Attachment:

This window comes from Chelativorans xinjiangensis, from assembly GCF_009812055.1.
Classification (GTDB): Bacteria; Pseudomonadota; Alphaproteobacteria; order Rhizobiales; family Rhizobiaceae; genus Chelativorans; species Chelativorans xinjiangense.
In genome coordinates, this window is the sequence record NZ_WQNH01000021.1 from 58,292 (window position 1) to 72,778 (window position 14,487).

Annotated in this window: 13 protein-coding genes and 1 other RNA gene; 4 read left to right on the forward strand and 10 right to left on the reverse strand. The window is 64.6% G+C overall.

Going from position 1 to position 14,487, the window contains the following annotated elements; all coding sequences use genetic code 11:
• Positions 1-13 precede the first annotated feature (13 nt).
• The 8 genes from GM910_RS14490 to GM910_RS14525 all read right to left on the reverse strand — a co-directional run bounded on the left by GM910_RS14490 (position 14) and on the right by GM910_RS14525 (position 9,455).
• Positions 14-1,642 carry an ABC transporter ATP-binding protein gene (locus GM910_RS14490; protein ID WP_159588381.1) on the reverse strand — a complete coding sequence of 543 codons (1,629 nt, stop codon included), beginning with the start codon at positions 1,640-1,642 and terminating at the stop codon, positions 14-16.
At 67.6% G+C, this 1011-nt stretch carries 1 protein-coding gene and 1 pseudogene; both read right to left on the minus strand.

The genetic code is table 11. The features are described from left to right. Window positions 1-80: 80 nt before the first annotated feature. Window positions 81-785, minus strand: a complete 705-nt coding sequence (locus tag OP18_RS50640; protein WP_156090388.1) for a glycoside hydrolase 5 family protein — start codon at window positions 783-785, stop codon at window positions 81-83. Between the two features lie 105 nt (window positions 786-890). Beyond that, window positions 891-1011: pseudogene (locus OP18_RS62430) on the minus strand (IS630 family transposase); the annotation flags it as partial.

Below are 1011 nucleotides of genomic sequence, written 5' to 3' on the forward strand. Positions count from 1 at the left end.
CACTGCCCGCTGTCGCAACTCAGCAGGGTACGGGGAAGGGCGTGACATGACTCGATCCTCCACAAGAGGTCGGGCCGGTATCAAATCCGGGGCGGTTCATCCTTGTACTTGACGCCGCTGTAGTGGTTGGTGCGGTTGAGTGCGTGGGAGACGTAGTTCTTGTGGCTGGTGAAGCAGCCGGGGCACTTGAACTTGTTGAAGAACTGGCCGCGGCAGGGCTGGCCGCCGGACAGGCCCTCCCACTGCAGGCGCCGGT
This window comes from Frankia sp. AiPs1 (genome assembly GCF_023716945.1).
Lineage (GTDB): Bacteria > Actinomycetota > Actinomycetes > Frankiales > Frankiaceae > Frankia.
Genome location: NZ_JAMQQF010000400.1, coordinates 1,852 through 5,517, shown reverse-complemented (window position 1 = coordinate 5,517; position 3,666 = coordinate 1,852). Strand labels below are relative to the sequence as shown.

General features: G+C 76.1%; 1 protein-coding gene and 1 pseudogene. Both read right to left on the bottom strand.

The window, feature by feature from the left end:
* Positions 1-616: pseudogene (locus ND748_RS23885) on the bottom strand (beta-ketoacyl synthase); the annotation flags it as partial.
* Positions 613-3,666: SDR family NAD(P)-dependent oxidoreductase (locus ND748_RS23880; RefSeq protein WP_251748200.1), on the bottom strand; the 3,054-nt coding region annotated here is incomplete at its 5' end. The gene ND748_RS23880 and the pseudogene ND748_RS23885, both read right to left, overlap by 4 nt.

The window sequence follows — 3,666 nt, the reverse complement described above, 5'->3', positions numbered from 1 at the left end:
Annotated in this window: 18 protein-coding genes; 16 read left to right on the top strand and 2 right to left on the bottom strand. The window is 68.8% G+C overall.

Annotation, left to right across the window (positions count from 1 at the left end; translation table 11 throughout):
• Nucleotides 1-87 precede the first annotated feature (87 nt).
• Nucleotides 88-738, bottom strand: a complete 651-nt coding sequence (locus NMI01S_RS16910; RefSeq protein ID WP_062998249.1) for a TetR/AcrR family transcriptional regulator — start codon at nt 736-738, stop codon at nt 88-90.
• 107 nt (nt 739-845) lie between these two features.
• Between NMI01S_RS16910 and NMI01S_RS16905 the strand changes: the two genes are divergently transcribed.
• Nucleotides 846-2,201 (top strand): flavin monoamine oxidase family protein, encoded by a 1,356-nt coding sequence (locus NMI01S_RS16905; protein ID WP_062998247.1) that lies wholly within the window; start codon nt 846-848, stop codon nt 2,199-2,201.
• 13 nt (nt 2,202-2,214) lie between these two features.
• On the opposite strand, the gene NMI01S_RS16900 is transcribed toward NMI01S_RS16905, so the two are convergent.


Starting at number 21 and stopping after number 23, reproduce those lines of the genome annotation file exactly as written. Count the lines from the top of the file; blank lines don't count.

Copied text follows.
Annotated in this window: 18 protein-coding genes; 16 read left to right on the top strand and 2 right to left on the bottom strand. The window is 68.8% G+C overall.

Annotation, left to right across the window (positions count from 1 at the left end; translation table 11 throughout):
• Nucleotides 1-87 precede the first annotated feature (87 nt).